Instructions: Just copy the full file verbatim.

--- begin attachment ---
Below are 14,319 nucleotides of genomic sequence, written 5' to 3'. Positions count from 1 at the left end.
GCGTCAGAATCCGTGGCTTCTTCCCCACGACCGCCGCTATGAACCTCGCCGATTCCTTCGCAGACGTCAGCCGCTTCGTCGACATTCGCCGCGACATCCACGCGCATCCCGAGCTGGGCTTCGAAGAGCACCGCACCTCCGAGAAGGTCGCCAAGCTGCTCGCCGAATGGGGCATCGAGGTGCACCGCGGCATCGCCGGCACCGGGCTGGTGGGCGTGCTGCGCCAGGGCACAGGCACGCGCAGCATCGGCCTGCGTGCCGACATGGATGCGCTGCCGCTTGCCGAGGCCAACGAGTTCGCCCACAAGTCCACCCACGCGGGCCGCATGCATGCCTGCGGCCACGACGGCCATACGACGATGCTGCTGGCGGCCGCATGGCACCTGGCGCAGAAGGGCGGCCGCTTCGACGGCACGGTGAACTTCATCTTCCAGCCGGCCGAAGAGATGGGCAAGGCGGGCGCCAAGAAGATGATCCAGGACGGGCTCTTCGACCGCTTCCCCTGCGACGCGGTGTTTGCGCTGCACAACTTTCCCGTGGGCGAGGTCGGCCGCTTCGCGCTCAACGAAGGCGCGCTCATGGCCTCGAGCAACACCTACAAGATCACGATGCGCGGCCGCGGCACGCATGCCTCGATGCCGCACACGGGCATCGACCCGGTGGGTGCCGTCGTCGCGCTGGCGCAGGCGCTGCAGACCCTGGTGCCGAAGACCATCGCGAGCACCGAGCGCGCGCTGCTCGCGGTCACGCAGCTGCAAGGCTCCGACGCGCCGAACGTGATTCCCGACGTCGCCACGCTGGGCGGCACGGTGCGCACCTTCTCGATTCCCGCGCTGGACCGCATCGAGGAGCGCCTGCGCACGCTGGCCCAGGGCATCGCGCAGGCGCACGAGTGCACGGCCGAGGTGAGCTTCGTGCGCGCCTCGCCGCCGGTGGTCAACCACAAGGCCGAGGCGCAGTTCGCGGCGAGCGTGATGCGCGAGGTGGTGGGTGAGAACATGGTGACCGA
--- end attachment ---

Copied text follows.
Below are 14,319 nucleotides of genomic sequence, written 5' to 3'. Positions count from 1 at the left end.
GCGTCAGAATCCGTGGCTTCTTCCCCACGACCGCCGCTATGAACCTCGCCGATTCCTTCGCAGACGTCAGCCGCTTCGTCGACATTCGCCGCGACATCCACGCGCATCCCGAGCTGGGCTTCGAAGAGCACCGCACCTCCGAGAAGGTCGCCAAGCTGCTCGCCGAATGGGGCATCGAGGTGCACCGCGGCATCGCCGGCACCGGGCTGGTGGGCGTGCTGCGCCAGGGCACAGGCACGCGCAGCATCGGCCTGCGTGCCGACATGGATGCGCTGCCGCTTGCCGAGGCCAACGAGTTCGCCCACAAGTCCACCCACGCGGGCCGCATGCATGCCTGCGGCCACGACGGCCATACGACGATGCTGCTGGCGGCCGCATGGCACCTGGCGCAGAAGGGCGGCCGCTTCGACGGCACGGTGAACTTCATCTTCCAGCCGGCCGAAGAGATGGGCAAGGCGGGCGCCAAGAAGATGATCCAGGACGGGCTCTTCGACCGCTTCCCCTGCGACGCGGTGTTTGCGCTGCACAACTTTCCCGTGGGCGAGGTCGGCCGCTTCGCGCTCAACGAAGGCGCGCTCATGGCCTCGAGCAACACCTACAAGATCACGATGCGCGGCCGCGGCACGCATGCCTCGATGCCGCACACGGGCATCGACCCGGTGGGTGCCGTCGTCGCGCTGGCGCAGGCGCTGCAGACCCTGGTGCCGAAGACCATCGCGAGCACCGAGCGCGCGCTGCTCGCGGTCACGCAGCTGCAAGGCTCCGACGCGCCGAACGTGATTCCCGACGTCGCCACGCTGGGCGGCACGGTGCGCACCTTCTCGATTCCCGCGCTGGACCGCATCGAGGAGCGCCTGCGCACGCTGGCCCAGGGCATCGCGCAGGCGCACGAGTGCACGGCCGAGGTGAGCTTCGTGCGCGCCTCGCCGCCGGTGGTCAACCACAAGGCCGAGGCGCAGTTCGCGGCGAGCGTGATGCGCGAGGTGGTGGGTGAGAACATGGTGACCGA